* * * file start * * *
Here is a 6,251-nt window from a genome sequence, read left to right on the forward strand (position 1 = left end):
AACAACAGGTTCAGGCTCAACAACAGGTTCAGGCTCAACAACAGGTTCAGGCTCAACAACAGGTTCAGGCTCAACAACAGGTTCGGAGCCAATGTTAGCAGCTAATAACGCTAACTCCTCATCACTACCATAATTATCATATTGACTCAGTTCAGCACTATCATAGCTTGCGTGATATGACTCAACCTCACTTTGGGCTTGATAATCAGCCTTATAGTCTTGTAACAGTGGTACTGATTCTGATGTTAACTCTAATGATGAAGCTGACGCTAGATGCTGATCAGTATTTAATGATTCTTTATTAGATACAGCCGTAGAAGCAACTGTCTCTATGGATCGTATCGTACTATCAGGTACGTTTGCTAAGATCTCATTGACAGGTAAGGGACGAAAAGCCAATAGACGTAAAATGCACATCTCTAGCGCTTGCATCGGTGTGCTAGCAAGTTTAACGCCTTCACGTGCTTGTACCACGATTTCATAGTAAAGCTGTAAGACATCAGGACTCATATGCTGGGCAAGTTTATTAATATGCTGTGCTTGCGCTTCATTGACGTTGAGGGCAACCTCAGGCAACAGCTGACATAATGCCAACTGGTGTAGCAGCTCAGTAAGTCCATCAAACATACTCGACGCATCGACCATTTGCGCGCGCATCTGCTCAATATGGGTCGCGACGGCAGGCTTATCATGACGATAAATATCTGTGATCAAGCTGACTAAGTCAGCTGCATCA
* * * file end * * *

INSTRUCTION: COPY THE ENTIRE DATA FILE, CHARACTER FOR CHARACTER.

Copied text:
Here is a 6,251-nt window from a genome sequence, read left to right on the forward strand (position 1 = left end):
AACAACAGGTTCAGGCTCAACAACAGGTTCAGGCTCAACAACAGGTTCAGGCTCAACAACAGGTTCAGGCTCAACAACAGGTTCGGAGCCAATGTTAGCAGCTAATAACGCTAACTCCTCATCACTACCATAATTATCATATTGACTCAGTTCAGCACTATCATAGCTTGCGTGATATGACTCAACCTCACTTTGGGCTTGATAATCAGCCTTATAGTCTTGTAACAGTGGTACTGATTCTGATGTTAACTCTAATGATGAAGCTGACGCTAGATGCTGATCAGTATTTAATGATTCTTTATTAGATACAGCCGTAGAAGCAACTGTCTCTATGGATCGTATCGTACTATCAGGTACGTTTGCTAAGATCTCATTGACAGGTAAGGGACGAAAAGCCAATAGACGTAAAATGCACATCTCTAGCGCTTGCATCGGTGTGCTAGCAAGTTTAACGCCTTCACGTGCTTGTACCACGATTTCATAGTAAAGCTGTAAGACATCAGGACTCATATGCTGGGCAAGTTTATTAATATGCTGTGCTTGCGCTTCATTGACGTTGAGGGCAACCTCAGGCAACAGCTGACATAATGCCAACTGGTGTAGCAGCTCAGTAAGTCCATCAAACATACTCGACGCATCGACCATTTGCGCGCGCATCTGCTCAATATGGGTCGCGACGGCAGGCTTATCATGACGATAAATATCTGTGATCAAGCTGACTAAGTCAGCTGCATCA